However, the issue may be less about coding versus configuration and how comfortable you and, if you have one, your team are with node streams. Gulp relies heavily on node streams, and unless you and everyone working expected to work with Gulp are familiar with them, as well as pipes, buffers and asynchronous JavaScript, you’re going to find dealing with Gulp an uphill and against the wind task.

While configuring Grunt may be a longer process than configuring Gulp, Grunt is much friendlier to a larger number of users since it does rely more on configuration than code. Furthermore, while Gulp is easier to read, many feel that Grunt code is easier to write. If you’re working with a team with a large number of people with a variety of skill sets, Grunt may be a better bet. All you need to do in order to use it is to read the documentation, obtain and configure the plugins you need, and generate some JavaScript code.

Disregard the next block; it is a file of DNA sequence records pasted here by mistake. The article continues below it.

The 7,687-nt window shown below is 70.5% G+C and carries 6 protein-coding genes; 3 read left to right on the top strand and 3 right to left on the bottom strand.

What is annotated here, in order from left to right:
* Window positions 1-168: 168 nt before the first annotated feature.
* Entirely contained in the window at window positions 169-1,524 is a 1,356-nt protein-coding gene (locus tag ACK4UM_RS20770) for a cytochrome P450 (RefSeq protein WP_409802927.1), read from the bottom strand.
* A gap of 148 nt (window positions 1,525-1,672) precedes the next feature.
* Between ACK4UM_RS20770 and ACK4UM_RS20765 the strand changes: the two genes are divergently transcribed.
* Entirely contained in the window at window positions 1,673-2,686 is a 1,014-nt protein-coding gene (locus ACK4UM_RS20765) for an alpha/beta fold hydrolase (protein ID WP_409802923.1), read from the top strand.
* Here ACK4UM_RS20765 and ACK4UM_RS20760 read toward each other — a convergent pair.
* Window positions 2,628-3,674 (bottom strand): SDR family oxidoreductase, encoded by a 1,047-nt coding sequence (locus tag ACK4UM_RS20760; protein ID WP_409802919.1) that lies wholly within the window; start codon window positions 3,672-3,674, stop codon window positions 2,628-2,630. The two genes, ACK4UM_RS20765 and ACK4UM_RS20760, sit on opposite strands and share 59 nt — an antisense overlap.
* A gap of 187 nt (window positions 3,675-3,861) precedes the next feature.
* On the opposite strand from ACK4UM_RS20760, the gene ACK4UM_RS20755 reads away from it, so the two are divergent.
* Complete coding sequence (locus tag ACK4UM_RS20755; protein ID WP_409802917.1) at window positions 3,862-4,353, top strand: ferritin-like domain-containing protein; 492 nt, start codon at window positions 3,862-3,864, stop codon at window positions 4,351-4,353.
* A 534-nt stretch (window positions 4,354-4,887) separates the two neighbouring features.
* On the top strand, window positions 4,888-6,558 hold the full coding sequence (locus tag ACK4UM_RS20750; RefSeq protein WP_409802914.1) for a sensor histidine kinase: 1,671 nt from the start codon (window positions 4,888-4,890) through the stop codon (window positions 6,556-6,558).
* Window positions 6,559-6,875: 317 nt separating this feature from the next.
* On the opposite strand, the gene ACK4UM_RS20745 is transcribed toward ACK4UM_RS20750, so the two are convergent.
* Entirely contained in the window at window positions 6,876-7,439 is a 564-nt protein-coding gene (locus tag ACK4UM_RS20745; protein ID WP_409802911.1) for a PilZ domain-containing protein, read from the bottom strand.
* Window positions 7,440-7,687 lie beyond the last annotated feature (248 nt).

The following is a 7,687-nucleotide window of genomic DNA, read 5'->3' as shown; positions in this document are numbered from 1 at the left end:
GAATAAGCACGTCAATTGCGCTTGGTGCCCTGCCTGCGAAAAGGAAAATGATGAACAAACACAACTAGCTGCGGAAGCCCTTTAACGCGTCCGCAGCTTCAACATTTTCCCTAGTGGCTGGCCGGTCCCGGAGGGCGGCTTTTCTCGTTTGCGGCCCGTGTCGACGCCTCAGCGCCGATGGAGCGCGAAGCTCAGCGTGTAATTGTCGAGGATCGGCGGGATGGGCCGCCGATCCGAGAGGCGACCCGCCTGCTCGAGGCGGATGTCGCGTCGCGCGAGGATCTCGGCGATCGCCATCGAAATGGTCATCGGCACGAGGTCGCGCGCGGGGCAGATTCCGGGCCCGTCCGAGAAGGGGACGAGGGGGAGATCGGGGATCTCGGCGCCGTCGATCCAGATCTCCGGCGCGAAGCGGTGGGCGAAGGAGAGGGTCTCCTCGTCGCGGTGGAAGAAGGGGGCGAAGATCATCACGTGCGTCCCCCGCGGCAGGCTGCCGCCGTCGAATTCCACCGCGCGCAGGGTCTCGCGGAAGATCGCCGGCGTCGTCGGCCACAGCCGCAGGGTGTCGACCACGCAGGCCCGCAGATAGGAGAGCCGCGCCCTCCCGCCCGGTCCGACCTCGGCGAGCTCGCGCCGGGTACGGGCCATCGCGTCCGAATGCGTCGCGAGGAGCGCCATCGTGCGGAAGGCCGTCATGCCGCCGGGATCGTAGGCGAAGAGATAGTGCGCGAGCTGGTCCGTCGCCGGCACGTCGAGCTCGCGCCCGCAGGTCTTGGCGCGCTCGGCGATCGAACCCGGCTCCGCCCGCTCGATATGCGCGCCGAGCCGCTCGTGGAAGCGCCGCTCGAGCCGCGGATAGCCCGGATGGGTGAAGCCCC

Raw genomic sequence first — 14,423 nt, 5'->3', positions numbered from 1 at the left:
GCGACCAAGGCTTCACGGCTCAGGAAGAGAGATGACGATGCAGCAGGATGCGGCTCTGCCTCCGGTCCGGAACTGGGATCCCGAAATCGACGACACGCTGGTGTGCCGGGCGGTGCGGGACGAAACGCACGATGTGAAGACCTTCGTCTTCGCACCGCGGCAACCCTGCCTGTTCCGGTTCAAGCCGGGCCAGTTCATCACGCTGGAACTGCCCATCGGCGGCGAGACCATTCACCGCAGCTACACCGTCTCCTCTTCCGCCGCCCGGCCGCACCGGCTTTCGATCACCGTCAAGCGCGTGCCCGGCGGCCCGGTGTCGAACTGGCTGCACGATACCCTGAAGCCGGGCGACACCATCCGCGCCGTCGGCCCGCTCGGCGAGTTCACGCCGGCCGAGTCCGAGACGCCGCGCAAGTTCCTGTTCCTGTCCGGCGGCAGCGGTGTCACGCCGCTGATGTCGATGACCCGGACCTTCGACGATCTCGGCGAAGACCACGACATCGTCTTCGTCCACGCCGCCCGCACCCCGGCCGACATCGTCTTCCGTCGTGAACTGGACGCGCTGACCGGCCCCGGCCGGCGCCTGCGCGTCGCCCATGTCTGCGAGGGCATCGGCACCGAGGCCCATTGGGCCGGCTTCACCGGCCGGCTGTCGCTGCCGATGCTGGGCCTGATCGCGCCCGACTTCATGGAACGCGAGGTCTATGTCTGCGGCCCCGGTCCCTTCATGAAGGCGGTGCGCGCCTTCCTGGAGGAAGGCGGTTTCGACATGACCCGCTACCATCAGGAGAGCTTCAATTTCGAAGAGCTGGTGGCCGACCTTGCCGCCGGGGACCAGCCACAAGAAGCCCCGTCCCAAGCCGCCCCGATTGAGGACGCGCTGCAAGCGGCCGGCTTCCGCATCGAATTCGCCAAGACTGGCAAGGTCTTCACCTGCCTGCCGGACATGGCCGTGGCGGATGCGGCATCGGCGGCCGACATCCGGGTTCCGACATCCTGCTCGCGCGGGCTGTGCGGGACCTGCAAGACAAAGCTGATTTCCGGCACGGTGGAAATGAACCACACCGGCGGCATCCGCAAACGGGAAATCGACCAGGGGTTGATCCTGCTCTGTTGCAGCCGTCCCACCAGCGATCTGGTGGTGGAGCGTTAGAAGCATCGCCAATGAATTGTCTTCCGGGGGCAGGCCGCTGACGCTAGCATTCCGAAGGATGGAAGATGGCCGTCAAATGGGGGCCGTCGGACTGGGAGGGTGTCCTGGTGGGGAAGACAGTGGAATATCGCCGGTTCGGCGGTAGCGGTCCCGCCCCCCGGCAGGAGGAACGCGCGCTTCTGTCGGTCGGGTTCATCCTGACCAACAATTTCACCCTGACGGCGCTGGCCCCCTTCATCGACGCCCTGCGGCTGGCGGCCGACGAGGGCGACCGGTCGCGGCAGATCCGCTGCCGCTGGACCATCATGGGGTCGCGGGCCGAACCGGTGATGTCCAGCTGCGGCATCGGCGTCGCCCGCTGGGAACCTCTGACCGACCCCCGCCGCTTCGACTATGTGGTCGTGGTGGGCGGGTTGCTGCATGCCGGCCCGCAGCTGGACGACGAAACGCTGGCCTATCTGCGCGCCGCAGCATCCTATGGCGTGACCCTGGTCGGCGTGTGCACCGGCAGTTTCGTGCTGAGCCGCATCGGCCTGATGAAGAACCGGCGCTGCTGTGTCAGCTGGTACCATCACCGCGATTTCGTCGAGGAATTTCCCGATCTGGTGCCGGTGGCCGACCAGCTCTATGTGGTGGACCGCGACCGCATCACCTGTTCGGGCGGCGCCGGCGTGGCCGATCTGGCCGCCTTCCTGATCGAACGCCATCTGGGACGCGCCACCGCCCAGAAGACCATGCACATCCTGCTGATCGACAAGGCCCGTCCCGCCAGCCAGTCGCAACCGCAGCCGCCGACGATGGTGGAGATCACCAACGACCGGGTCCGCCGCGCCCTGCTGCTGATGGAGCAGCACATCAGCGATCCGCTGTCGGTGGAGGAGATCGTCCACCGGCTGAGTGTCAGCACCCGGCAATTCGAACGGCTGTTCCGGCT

Gulp vs Grunt: Support, Community, and Plugins

Both tools boast a large and helpful community with a vast array of plugins to choose from. As mentioned in a previous section, currently, there are about 6,000 Grunt plugins listed on the official site, and there are around 2,700 Gulp plugins listed on Gulp’s official site. Gulp is the new kid on the block, so it’s unsurprising that there are about double the number of plugins available for Grunt. However, in any case, there is no scarcity of plugins available for either tool, and there’s a plugin for Gulp that, at least in theory, allows any Grunt plugin to work in Gulp.